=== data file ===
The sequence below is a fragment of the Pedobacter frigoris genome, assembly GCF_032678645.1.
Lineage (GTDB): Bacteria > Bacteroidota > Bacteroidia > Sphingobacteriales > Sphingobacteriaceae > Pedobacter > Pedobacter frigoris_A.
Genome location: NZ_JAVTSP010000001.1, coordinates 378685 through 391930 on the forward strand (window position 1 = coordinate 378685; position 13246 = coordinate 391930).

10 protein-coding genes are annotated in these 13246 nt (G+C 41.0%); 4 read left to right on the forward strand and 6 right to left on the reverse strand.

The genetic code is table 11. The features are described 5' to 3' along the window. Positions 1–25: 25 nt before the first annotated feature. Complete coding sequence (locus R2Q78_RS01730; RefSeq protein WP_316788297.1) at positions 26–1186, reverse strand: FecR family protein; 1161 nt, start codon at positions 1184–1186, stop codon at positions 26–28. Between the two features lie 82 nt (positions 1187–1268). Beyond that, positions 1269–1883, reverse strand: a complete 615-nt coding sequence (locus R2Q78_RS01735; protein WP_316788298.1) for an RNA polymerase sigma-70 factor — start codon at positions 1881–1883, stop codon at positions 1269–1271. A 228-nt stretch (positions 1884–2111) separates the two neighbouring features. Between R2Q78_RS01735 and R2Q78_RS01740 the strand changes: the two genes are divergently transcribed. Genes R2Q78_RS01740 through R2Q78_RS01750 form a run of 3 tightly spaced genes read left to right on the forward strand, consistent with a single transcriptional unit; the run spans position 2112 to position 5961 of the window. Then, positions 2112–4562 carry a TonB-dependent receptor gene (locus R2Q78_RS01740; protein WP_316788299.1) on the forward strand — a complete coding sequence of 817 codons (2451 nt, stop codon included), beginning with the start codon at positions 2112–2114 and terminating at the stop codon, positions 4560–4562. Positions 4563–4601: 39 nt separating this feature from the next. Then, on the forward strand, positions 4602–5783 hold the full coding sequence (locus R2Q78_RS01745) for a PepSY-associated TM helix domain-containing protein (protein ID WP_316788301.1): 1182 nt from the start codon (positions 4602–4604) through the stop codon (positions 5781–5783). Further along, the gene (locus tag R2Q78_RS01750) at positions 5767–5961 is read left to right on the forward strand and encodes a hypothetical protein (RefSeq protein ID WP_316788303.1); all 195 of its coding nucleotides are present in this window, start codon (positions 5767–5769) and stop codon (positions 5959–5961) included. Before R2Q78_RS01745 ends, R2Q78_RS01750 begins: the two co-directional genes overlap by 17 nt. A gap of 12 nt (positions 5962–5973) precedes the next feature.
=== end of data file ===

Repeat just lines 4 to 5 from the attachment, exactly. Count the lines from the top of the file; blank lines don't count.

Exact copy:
10 protein-coding genes are annotated in these 13246 nt (G+C 41.0%); 4 read left to right on the forward strand and 6 right to left on the reverse strand.

The genetic code is table 11. The features are described 5' to 3' along the window. Positions 1–25: 25 nt before the first annotated feature. Complete coding sequence (locus R2Q78_RS01730; RefSeq protein WP_316788297.1) at positions 26–1186, reverse strand: FecR family protein; 1161 nt, start codon at positions 1184–1186, stop codon at positions 26–28. Between the two features lie 82 nt (positions 1187–1268). Beyond that, positions 1269–1883, reverse strand: a complete 615-nt coding sequence (locus R2Q78_RS01735; protein WP_316788298.1) for an RNA polymerase sigma-70 factor — start codon at positions 1881–1883, stop codon at positions 1269–1271. A 228-nt stretch (positions 1884–2111) separates the two neighbouring features. Between R2Q78_RS01735 and R2Q78_RS01740 the strand changes: the two genes are divergently transcribed. Genes R2Q78_RS01740 through R2Q78_RS01750 form a run of 3 tightly spaced genes read left to right on the forward strand, consistent with a single transcriptional unit; the run spans position 2112 to position 5961 of the window. Then, positions 2112–4562 carry a TonB-dependent receptor gene (locus R2Q78_RS01740; protein WP_316788299.1) on the forward strand — a complete coding sequence of 817 codons (2451 nt, stop codon included), beginning with the start codon at positions 2112–2114 and terminating at the stop codon, positions 4560–4562. Positions 4563–4601: 39 nt separating this feature from the next. Then, on the forward strand, positions 4602–5783 hold the full coding sequence (locus R2Q78_RS01745) for a PepSY-associated TM helix domain-containing protein (protein ID WP_316788301.1): 1182 nt from the start codon (positions 4602–4604) through the stop codon (positions 5781–5783). Further along, the gene (locus tag R2Q78_RS01750) at positions 5767–5961 is read left to right on the forward strand and encodes a hypothetical protein (RefSeq protein ID WP_316788303.1); all 195 of its coding nucleotides are present in this window, start codon (positions 5767–5769) and stop codon (positions 5959–5961) included. Before R2Q78_RS01745 ends, R2Q78_RS01750 begins: the two co-directional genes overlap by 17 nt. A gap of 12 nt (positions 5962–5973) precedes the next feature.